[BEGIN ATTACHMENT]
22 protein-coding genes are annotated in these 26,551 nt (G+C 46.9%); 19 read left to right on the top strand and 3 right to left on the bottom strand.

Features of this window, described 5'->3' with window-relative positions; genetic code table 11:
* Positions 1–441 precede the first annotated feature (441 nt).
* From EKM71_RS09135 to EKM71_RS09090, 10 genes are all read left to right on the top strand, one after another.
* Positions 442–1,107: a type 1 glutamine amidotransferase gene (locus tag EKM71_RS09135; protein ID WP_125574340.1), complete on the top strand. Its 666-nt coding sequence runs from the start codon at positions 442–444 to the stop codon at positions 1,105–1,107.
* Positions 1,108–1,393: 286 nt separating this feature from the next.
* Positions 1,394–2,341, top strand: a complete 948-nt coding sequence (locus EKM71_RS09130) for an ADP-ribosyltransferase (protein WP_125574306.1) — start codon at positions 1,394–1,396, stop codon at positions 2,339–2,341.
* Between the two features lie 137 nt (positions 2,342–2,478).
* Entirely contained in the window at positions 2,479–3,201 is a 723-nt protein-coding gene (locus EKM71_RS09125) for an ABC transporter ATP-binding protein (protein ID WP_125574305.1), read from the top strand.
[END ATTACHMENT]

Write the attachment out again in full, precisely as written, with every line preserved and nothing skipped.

22 protein-coding genes are annotated in these 26,551 nt (G+C 46.9%); 19 read left to right on the top strand and 3 right to left on the bottom strand.

Features of this window, described 5'->3' with window-relative positions; genetic code table 11:
* Positions 1–441 precede the first annotated feature (441 nt).
* From EKM71_RS09135 to EKM71_RS09090, 10 genes are all read left to right on the top strand, one after another.
* Positions 442–1,107: a type 1 glutamine amidotransferase gene (locus tag EKM71_RS09135; protein ID WP_125574340.1), complete on the top strand. Its 666-nt coding sequence runs from the start codon at positions 442–444 to the stop codon at positions 1,105–1,107.
* Positions 1,108–1,393: 286 nt separating this feature from the next.
* Positions 1,394–2,341, top strand: a complete 948-nt coding sequence (locus EKM71_RS09130) for an ADP-ribosyltransferase (protein WP_125574306.1) — start codon at positions 1,394–1,396, stop codon at positions 2,339–2,341.
* Between the two features lie 137 nt (positions 2,342–2,478).
* Entirely contained in the window at positions 2,479–3,201 is a 723-nt protein-coding gene (locus EKM71_RS09125) for an ABC transporter ATP-binding protein (protein ID WP_125574305.1), read from the top strand.